Could Concerts Suffer Due to Live Nation’s New COVID Policy?
We are living in a world with so many unknown variables that it's nearly impossible to accurately predict the emotions of the masses.
On one hand, we still place an incredibly high value on our right to privacy, but on the other, we are collectively still so naïve in regards to COVID, most of us don't know exactly how we feel about certain edicts that come down in an effort to dampen the effects of this horrible disease.
Mask or not to mask? Vaccinate or not? And just about the time we were beginning to enjoy some return to normality, the new COVID variants are causing a resurgence of fear and anxiety.
As live entertainment was beginning to return to the area with announcements of upcoming shows like Gabriel Iglesias, Casting Crowns and The Dude Perfect Tour, at Brookshires Grocery Arena, we are now having to consider just what we are willing to do to attend some of these shows.
In an article from usatoday.com, we read:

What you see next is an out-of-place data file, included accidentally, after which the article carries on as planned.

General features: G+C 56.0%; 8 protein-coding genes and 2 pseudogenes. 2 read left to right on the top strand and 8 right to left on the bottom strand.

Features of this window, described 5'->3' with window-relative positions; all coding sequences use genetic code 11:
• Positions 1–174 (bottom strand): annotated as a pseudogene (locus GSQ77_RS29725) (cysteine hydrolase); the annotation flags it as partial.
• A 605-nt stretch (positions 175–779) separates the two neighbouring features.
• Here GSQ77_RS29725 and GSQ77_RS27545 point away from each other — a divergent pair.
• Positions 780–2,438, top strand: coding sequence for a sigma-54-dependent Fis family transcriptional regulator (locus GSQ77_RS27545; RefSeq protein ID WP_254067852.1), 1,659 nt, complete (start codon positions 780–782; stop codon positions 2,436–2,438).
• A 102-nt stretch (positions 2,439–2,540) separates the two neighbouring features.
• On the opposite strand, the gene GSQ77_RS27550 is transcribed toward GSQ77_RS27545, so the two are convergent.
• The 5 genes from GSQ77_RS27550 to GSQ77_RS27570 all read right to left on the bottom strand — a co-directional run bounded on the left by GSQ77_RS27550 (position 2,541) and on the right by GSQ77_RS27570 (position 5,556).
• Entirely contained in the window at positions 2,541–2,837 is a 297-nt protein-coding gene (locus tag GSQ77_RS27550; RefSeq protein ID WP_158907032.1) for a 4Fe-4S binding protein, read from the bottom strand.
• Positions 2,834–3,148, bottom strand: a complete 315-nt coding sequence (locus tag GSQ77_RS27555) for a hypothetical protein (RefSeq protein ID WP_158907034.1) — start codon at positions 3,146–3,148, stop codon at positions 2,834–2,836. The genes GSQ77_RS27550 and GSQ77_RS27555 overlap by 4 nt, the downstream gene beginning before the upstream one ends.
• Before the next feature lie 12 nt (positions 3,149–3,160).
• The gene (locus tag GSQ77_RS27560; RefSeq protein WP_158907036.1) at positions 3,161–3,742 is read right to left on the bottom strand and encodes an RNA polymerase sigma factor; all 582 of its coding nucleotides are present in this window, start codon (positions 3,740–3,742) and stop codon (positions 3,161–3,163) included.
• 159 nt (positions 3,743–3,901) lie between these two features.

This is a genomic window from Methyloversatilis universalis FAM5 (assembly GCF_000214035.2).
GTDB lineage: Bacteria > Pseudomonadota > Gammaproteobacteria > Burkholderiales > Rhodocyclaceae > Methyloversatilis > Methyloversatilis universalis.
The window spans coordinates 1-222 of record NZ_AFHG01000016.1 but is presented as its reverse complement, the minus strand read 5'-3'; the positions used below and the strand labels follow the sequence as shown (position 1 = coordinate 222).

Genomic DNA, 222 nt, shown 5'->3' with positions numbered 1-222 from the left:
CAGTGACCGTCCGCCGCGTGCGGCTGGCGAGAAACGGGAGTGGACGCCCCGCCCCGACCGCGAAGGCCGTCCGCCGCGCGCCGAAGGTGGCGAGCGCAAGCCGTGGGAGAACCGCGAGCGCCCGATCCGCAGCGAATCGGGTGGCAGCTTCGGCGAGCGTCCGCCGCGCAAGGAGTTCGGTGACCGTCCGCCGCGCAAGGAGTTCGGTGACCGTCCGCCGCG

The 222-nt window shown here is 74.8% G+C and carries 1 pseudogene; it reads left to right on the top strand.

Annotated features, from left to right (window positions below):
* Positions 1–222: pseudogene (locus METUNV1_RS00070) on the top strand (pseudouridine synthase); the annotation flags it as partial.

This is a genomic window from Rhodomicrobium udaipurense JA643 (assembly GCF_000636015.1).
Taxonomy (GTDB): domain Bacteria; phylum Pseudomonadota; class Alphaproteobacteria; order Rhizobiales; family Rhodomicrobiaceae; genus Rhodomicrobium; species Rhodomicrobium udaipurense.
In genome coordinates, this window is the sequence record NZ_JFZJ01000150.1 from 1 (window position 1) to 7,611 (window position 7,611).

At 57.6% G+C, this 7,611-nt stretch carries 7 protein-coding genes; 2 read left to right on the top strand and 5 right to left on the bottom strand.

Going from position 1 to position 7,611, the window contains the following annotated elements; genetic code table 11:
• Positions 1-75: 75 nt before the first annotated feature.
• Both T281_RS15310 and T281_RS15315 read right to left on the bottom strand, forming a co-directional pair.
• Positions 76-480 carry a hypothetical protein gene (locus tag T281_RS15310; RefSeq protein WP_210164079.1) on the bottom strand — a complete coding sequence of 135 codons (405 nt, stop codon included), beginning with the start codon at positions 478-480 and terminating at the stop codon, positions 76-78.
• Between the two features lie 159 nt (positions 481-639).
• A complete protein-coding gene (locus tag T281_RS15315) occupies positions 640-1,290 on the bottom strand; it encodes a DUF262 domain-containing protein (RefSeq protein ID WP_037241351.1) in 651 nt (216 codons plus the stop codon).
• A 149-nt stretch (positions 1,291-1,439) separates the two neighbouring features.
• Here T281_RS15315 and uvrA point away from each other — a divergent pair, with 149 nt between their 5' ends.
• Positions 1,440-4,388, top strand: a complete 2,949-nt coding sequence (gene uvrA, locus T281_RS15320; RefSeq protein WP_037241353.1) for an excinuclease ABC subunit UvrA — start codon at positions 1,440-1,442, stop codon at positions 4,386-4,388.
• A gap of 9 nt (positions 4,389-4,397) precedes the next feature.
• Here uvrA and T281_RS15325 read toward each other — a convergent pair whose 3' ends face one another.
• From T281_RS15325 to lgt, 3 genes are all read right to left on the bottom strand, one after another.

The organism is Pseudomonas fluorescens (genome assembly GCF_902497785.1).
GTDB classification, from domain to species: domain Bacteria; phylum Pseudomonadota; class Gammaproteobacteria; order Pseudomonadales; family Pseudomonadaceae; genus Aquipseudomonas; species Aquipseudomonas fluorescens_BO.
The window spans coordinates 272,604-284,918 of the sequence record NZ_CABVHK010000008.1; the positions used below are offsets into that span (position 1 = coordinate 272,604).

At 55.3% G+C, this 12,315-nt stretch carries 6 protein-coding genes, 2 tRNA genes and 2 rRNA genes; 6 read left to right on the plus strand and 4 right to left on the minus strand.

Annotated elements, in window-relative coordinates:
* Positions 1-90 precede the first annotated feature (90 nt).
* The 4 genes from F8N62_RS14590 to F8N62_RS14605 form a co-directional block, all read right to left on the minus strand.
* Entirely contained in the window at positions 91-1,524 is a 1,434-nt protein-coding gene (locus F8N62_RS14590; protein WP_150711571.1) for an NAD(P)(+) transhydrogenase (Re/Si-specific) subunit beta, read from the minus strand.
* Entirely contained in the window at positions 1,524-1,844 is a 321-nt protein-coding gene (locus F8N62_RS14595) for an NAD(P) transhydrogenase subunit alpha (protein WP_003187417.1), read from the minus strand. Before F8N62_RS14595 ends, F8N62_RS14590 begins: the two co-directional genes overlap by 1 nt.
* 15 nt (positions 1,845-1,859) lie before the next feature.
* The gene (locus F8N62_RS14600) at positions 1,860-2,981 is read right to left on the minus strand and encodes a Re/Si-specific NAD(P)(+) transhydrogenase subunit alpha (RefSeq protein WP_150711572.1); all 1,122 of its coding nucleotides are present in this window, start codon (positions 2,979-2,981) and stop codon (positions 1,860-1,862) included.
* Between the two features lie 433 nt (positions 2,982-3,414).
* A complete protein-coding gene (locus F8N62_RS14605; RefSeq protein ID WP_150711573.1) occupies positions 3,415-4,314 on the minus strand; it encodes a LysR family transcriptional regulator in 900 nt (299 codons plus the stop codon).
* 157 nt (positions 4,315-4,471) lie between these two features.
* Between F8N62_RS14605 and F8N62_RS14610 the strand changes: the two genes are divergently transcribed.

Now, the company behind many of the biggest concerts in the country is weighing in. Live Nation Entertainment, the parent company of Ticketmaster and Live Nation Concerts, is opening the door so artists who want to require vaccination or proof of negative test for attendees and staff at their shows feel empowered to do so.
At this writing, we've not been able to confirm that any artist has utilized this new policy to mandate the proof of vaccination or the negative COVID test in order to be admitted to their show, but those who are Live Nation artists, are certainly empowered to make that mandate.
Some would argue this is a violation of their rights to privacy. Others might feel this is just what they needed to feel safe enough in a crowd to be able to attend and not have fear of what's been dubbed "super spreader events."
There's also the question those who might have already purchased tickets for an upcoming event to find out that artist is making the new demand, and whether or not they would be entitled to a refund if they disagree with the policy.
Additionally, will the decision to attend one of these events or not, fall squarely on political values? Will those who lean conservative feel one way and liberals another?
Will it depend on the artist making the request? Would a younger Top 40 artist get more positive response than say a "rebel" country artist.
Long and short of it, these are uncharted waters, and arguments can be made for or against any decision made. All we can hope is that we all make the best decisions for ourselves and our families with all that's known presently and that hopefully, this too shall pass.